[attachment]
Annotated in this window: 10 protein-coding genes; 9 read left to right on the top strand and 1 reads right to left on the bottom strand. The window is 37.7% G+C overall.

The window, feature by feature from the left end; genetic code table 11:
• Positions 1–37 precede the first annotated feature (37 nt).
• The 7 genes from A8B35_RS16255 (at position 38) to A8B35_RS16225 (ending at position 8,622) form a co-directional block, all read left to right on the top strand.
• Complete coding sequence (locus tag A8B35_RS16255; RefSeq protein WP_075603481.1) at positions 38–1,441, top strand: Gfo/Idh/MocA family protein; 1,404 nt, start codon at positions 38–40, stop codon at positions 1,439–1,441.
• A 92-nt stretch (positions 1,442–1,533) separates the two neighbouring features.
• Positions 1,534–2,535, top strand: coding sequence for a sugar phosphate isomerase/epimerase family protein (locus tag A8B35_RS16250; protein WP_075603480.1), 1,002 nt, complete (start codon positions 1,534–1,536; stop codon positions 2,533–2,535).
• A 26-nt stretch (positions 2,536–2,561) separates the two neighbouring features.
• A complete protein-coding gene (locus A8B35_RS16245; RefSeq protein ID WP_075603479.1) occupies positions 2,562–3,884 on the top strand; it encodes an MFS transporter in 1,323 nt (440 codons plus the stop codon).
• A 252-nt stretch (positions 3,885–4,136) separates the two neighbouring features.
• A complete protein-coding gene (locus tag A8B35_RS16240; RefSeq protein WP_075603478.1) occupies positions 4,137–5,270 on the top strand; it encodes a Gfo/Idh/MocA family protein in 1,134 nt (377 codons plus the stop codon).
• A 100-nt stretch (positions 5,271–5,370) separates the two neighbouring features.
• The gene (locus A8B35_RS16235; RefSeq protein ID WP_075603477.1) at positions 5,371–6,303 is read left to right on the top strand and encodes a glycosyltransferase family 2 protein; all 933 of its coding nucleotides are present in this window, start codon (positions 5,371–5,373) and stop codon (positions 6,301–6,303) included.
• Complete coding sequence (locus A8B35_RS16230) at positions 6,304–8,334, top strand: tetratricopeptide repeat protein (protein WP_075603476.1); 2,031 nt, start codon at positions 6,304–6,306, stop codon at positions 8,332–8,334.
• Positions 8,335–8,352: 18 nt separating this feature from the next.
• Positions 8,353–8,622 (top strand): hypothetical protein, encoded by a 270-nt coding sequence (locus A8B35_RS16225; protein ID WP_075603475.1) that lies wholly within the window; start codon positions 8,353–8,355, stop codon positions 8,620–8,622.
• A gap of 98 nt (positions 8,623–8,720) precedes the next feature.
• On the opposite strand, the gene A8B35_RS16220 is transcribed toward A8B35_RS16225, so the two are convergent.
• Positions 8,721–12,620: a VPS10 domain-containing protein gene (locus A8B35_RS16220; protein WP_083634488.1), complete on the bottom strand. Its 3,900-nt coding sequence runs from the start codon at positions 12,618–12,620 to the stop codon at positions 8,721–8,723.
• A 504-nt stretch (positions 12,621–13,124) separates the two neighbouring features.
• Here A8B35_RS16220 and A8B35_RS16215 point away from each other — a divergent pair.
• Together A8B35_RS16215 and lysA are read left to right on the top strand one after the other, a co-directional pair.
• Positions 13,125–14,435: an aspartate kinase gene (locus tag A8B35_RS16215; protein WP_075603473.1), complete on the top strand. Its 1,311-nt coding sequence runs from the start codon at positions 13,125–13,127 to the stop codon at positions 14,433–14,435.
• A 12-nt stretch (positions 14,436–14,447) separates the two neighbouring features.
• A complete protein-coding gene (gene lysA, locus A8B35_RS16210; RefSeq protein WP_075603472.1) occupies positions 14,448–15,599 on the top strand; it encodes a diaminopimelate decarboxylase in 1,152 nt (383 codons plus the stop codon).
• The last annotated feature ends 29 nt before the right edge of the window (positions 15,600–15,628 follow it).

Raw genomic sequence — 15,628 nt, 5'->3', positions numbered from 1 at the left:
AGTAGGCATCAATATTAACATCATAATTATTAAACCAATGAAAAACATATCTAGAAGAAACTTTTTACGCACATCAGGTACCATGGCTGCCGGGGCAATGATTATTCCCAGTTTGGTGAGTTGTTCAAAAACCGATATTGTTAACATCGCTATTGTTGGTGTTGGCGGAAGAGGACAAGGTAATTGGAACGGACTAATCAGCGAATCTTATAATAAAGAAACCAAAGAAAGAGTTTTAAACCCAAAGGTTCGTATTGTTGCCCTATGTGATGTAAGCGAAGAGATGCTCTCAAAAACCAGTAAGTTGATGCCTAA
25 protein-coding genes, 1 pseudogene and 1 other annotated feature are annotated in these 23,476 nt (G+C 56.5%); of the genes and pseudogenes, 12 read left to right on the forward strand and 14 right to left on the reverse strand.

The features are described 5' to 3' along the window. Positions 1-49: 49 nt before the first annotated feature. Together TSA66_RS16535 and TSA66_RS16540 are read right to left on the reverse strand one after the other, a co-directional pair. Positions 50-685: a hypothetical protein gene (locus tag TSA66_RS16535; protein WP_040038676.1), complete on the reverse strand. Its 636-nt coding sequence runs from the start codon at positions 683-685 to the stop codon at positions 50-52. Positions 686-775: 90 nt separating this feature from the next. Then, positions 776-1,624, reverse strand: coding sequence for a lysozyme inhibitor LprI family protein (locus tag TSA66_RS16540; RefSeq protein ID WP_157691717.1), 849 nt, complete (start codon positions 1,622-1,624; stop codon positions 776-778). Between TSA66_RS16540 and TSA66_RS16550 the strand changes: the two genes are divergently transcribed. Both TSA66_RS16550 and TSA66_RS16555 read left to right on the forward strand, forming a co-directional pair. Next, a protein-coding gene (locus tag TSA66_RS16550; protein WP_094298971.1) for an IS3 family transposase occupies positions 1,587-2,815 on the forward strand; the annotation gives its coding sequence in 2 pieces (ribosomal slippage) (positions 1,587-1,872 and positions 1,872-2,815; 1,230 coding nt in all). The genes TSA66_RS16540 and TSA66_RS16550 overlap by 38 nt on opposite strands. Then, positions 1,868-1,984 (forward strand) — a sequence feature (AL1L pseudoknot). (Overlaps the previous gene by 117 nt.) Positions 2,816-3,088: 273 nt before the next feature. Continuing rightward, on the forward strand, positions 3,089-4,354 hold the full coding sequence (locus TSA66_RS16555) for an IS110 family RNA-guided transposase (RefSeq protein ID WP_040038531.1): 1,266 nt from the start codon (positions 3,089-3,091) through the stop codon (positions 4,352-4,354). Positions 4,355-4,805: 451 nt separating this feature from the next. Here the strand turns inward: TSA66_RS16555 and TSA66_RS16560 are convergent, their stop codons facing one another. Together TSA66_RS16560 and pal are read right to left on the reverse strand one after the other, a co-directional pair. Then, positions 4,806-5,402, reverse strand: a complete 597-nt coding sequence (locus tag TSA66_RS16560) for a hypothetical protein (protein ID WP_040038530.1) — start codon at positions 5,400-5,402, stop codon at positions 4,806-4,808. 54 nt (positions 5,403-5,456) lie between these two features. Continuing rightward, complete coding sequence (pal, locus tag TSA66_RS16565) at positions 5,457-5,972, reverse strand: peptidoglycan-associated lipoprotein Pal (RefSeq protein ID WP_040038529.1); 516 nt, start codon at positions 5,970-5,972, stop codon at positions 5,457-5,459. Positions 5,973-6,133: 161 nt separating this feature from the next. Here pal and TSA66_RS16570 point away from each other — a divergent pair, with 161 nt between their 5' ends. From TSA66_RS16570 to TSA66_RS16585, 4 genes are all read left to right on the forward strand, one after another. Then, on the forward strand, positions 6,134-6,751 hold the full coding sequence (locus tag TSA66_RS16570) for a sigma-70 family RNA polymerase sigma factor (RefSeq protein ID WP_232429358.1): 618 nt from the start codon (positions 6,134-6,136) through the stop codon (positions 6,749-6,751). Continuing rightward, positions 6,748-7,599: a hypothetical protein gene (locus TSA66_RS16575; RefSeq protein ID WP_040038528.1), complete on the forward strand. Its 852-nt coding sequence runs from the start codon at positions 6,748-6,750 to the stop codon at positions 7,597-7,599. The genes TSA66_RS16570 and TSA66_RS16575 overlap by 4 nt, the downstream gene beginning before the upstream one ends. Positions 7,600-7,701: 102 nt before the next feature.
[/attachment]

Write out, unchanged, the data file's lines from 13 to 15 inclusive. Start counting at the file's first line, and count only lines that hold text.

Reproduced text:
• The gene (locus A8B35_RS16235; RefSeq protein ID WP_075603477.1) at positions 5,371–6,303 is read left to right on the top strand and encodes a glycosyltransferase family 2 protein; all 933 of its coding nucleotides are present in this window, start codon (positions 5,371–5,373) and stop codon (positions 6,301–6,303) included.
• Complete coding sequence (locus A8B35_RS16230) at positions 6,304–8,334, top strand: tetratricopeptide repeat protein (protein WP_075603476.1); 2,031 nt, start codon at positions 6,304–6,306, stop codon at positions 8,332–8,334.
• Positions 8,335–8,352: 18 nt separating this feature from the next.